Contuing To Prove My Now 5+ Year Old Argument

Flash (and JavaScript) should be used as tools to enhance an existing web site, not replace it. If your web site is not accessible to a user who has neither Flash or JavaScript support then you are doing something very wrong.

It appears that there is a new Flash vulnerability that can take over your computer. Awesome.

So how does one protect themselves from such a thing? Well, you could install noscript. It’s a plugin that will disable JavaScript, Flash and other embedded objects from web sites until you explicitly set permissions to enable them for that web site. Noscript won’t save you from web sites that you’ve already set permissions for — so it’s not a catch-all, but it will save you from links to web sites you’re unsure about. And it has the nice side-effect of disabling any JavaScript-powered advertisements.

What this means for you, the web developer, is that it’s time to start assuming the first time people access your web site they will have Flash, JavaScript, etc. disabled. This means you need to make sure your site is still accessible even under those conditions. Otherwise the user will have no reason to trust your web site if he or she can’t access it in the first place. If they don’t trust it they’ll never (well, they SHOULD never) enable script and emedded objects to run from your domain. Thus you will lose customers.

HTML, CSS and text. That should be the core of every web site. Flash and embedded objects to enhance the site, but not to provide the only means to access your content.

That is unless you’re one of a few embedded object kind of web site, like YouTube. But for the majority of us, that won’t be the case. And even so, you can always provide download links to the videos if the user doesn’t have Flash enabled to view them from within your web page.

<strong>TL;DR: Web sites should be accessible even without JavaScript and Flash.</strong>

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Equal height columns with borders (and a gap).

I was recently reading an article over at Smashing Magazine about new CSS techniques. One of them was about columns with equal heights and a border. The solution presented requires a background image to be used to fake the gap between the two columns. As I prefer to stay away from images and control the layout with straight CSS, I took a shot at this without any images. This is what I came up with.

Basically I’m using an empty DIV that’s absolutely positioned and with an absurd height value (999,999 pixels) to fake the gap between the two columns rather than use a background image. I then wrap everything in another DIV and set the overflow value to hidden. This hides everything but the bit of that very tall DIV needed to produce the effect. I’m basically clipping the very tall DIV and the clipping is done dynamically (based on the height of the content). The advantage with this solution is that I can control the color of the borders and background with just CSS — I don’t have to create a new image every time I change my color scheme. The downside is you need a couple star-HTML hacks for IE 5 and 6, plus you have to add extra markup in your HTML document that serves no purpose other than to create visual layout objects (which HTML purists feel is wrong, and I kind of agree with them).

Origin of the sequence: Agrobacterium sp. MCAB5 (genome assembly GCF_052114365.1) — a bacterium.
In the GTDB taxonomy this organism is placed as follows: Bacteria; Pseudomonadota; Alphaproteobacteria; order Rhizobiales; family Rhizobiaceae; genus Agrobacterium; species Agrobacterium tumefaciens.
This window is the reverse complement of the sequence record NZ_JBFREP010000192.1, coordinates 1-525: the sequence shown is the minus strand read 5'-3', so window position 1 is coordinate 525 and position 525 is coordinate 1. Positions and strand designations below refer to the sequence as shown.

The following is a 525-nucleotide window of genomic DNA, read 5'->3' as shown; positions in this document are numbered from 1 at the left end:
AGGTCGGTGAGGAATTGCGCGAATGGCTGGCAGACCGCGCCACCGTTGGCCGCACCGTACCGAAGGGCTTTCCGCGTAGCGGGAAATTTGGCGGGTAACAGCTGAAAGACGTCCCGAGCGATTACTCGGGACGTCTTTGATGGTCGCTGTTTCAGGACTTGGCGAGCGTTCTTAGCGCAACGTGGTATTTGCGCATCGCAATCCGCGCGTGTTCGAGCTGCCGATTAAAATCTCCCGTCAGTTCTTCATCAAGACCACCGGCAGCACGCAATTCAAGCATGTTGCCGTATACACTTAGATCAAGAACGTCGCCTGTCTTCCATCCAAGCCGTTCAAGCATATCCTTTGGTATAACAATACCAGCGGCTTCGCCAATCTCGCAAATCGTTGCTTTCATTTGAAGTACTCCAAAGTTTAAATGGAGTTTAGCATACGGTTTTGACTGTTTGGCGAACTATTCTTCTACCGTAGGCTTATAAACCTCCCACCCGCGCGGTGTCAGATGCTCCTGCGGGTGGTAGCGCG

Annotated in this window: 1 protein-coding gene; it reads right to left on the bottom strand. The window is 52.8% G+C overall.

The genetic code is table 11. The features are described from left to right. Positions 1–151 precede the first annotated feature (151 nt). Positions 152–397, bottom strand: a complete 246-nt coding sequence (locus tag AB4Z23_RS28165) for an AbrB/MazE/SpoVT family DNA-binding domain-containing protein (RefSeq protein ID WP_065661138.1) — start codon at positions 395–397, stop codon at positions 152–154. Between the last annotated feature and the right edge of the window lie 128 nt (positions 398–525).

Why do we have to fake the visual appearance of two columns and why is it so difficult?

Good question.

HTML block elements that have no height value explicitly defined (such as via the height CSS property) will be take whatever height is needed to contain all its children. So if you’ve got a very large image inside a block element, the element will grow very big — just enough to contain the image. If a small image is placed inside a block element, the element will only grow a little bit, just enough to fit the small image.

So create two block elements that will be our columns. Float them left so they sit next to each other. Now put a border around them. What you will see is that the block elements will only be as tall as the content (the text) inside each column. The columns will not be equal height (unless you’ve put the same content into both block elements).

If you want to create the appearance of two columns with the same height, you’ll have to fake it.

How?

Put your columns inside another block element. Your left and right columns will still have different heights, but the block element that contains the columns will grow as tall as it needs to contain both columns, in other words it will grow to be as tall as the tallest column. With this you now have an element you can apply some CSS to which you know will always be as tall as the tallest column in your web page.

What CSS is that?

Depends. A common approach is to set the background color of the block element that contains the two columns (let’s call it a wrapper since it wraps around the columns) to the color you want your left-hand column’s background to be. Then create a border on the wrapper set to the width of the right-hand column and set the color of that border to the color you want the right-hand column’s background to be. You can then use CSS to position that right-hand column over the border of the wrapper. To the viewer it appears as if there are two separate columns with different backgrounds. You can see an example of this in action in my Skidoo Redux layout.

The trick I presented earlier in this post can then be used to add a border around each column.

But Skidoo already has borders around its columns.

Yes, but those columns share borders with other columns. The trick I present here allows each column to have its own set of borders, not shared with any other column (in other words, there’s a gap between the columns). That’s what makes this trick different.